By Julia Gerhardt
There’s too much light, shedding.
Shedding on the table, shedding on my face, shedding on his. I hate how much I can see him, and I hate how much he can see me. We sit by a window in a restaurant littered with candles. Whenever a large truck drives by, I’m given a small reprieve from the setting sun dwindling in the corner of my eye. This shadowy respite gives me a moment to ask why the hell am I doing this, again? But I don’t answer because the truck is already gone.
The one thing I take refuge in with the light is that between the candles and the sun still out, it makes it feel romantic without any further implication. Light like this advertises the message: this is a date, but I’m not going home with you because it’s still too early. I like this. It’s like stroking the legs of a girl in your room with the door open and your mom downstairs, knowing you can’t go any further. There’s no rush, just time. Feeling her smooth, weightless black hairs though, is enough. Watching them rise at the touch of your finger when the air of the room is still, even more.
He slides a fry into his mouth, slow, as if he is unaware of all the light that is on him. He wants to be seen, spotted, interpreted, like every other man. His sexual advance was nothing to hide. He sucks on the tip of his finger. “Hey, Ellie,” he asks, holding out a fry, “hungry?”
The vile of an empty stomach creeps to the back of my throat. Right on cue.
“Will you please excuse me?” I ask, leaving before he says yes.
I push open the door to the bathroom and instantly feel safe in a room comprised of black tile and low, fluorescent lights. I elbow in the stall door the same way I learned in a self-defense class a few years ago. It’s the hardest and sharpest part of your body the instructor informed us. I never really think about my elbows much, but it felt good learning that. Knowing that there’s a least one part of me that is always tough, sharp, even though it rarely comes to mind.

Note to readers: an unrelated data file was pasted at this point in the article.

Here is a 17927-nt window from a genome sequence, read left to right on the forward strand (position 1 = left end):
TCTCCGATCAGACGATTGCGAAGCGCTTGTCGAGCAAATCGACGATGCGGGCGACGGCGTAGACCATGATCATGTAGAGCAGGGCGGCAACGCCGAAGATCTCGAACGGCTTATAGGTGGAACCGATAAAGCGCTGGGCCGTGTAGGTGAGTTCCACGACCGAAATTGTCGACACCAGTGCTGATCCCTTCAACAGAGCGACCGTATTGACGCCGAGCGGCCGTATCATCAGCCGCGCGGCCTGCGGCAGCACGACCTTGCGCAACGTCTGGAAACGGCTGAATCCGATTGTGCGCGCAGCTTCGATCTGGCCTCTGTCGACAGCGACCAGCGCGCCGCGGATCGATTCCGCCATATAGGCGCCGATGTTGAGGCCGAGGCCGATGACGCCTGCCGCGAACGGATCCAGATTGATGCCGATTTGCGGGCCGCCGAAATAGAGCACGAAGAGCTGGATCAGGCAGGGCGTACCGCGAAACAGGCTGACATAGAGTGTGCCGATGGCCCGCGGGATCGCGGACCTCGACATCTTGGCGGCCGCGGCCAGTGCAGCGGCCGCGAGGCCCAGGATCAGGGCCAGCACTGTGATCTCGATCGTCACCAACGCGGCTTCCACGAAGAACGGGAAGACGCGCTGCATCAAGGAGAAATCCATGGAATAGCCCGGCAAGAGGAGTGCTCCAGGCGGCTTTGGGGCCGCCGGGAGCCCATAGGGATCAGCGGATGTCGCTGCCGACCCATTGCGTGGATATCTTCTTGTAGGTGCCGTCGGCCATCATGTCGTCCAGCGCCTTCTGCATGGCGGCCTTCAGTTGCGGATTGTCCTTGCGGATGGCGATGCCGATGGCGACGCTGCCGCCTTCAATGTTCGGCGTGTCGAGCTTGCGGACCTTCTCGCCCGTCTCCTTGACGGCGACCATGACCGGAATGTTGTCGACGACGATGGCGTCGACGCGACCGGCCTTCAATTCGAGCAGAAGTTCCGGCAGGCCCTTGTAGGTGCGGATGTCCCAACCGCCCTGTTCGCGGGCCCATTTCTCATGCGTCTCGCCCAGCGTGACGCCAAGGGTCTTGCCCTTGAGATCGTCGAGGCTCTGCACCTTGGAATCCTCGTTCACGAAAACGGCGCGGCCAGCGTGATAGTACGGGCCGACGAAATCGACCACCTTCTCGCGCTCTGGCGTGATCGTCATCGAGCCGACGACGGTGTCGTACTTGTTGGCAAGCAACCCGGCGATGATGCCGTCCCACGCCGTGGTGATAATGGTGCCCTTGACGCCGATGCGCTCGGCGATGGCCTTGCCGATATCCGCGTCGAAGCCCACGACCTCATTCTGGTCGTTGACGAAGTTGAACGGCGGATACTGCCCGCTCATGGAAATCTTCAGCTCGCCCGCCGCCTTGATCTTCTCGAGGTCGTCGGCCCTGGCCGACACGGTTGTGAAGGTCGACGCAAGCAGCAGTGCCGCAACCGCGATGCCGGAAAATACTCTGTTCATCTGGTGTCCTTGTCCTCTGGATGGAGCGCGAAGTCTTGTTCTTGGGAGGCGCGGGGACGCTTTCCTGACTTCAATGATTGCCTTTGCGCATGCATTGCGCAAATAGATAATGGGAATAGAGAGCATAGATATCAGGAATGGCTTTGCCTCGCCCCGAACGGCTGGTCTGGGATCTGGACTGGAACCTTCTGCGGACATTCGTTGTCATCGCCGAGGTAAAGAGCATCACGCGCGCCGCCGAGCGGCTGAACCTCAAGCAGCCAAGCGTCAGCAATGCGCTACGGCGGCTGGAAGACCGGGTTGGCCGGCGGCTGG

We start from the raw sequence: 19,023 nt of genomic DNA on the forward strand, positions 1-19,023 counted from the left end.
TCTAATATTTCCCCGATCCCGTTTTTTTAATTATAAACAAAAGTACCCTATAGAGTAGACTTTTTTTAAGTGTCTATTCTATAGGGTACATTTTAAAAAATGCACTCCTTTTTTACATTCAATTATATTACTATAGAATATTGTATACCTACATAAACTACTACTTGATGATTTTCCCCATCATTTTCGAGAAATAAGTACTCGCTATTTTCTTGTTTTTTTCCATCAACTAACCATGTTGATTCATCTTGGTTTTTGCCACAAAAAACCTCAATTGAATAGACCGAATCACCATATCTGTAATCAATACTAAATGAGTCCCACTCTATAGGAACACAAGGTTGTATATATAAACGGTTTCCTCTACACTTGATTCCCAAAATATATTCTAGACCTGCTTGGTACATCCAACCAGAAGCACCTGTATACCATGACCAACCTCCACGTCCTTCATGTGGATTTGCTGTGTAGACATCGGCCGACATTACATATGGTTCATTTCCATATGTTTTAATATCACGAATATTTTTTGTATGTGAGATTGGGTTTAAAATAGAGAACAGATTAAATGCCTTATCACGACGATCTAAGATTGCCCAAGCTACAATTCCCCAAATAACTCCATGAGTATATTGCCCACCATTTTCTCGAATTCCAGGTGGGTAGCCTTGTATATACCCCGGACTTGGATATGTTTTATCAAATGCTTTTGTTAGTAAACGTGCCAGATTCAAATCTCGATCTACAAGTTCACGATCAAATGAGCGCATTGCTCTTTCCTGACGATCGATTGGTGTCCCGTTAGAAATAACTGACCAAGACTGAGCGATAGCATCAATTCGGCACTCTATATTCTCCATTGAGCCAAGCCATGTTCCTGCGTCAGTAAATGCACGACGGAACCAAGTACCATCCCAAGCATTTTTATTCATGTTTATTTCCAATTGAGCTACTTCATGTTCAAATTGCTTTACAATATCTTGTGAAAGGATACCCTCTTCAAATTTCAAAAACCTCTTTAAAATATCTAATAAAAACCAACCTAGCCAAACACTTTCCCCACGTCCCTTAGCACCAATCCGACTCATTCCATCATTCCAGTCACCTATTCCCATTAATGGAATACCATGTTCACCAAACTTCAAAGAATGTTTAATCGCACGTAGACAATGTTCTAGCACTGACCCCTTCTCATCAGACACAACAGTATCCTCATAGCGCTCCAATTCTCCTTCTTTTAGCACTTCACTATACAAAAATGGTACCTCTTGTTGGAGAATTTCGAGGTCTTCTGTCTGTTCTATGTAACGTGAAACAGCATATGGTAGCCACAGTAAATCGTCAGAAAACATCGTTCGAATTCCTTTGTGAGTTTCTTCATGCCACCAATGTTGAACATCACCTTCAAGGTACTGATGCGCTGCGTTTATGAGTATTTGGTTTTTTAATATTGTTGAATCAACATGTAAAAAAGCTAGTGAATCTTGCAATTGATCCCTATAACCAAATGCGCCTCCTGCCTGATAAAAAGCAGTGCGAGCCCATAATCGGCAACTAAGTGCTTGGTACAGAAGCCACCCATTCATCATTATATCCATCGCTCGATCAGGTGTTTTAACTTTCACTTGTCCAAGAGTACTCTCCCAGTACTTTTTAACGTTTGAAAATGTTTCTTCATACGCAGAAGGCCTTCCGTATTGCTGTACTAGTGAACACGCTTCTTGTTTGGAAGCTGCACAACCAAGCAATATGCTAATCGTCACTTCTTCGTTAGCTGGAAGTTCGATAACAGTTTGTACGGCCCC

I sit on the toilet, taking calm deliberate breaths. I’m rubbing my legs to rid myself of the goosebumps. I look down to the other stall and notice blue, velvet loafers, shifting. I feel mortified now for having so violently attacked my stall door. I see the hem of her jeans move up slightly, but there is no flush. Avoiding one’s stall companion in a public bathroom is the universal form of gambling.
I flush the empty toilet water and stand up. As I tug the bottom of my skirt down I hear the whirring of the toilet next to me. I push open the door and see there’s only one sink.
“Go ahead,” she says.
I turn around to see her standing behind me, she twists her straight, brown hair in one hand and tosses it back behind her neck, smiling. “Thanks,” I nod, turning the faucet on.
“I like your skirt by the way.”
“Thank you,” I say, feeling the warm water flood my cupped hands, “Thrift store,” I add.
“Oh, nice. That’s where I got these,” she points to her toes like a young girl wearing her mother’s shoes. “I just wish I hadn’t worn my favorite shoes for this prick I’m on a date with. Tinder is a waste,” she laughs.
I imagine Alex is still shoving fries in his mouth and I innocently hope he chokes. I can’t stop wringing my hands under the water, wishing I could place my whole body underneath the warm rush, but I know I’m keeping her. “I’m sorry, here, I’ll get out of your way,” I say, plucking a paper towel from the dispenser.
She flicks the water faucet off, “Trust me,” she reassures, “I’m in no rush.”
The hairs on my arms rise like hands, applauding.
Julia Gerhardt is a writer living in Baltimore. She was nominated for the Best Microfiction Anthology 2020 and Best Small Fictions Anthology 2020. She has previously been published in Queen Mob’s Teahouse, The Umbrella Factory, The Airgonaut, Brilliant Flash Fiction, Cease, Cows, Literary Orphans, Flash Fiction Magazine, Monkeybicycle, and others. Her work is forthcoming in fresh.ink, Okay Donkey, Club Plum, Feminist Space Camp, Rat’s Ass Review, Ghost City Press, and Selcouth Station. She is currently working on her first novel. You can find her at https://juliagerhardtwriter.wordpress.com/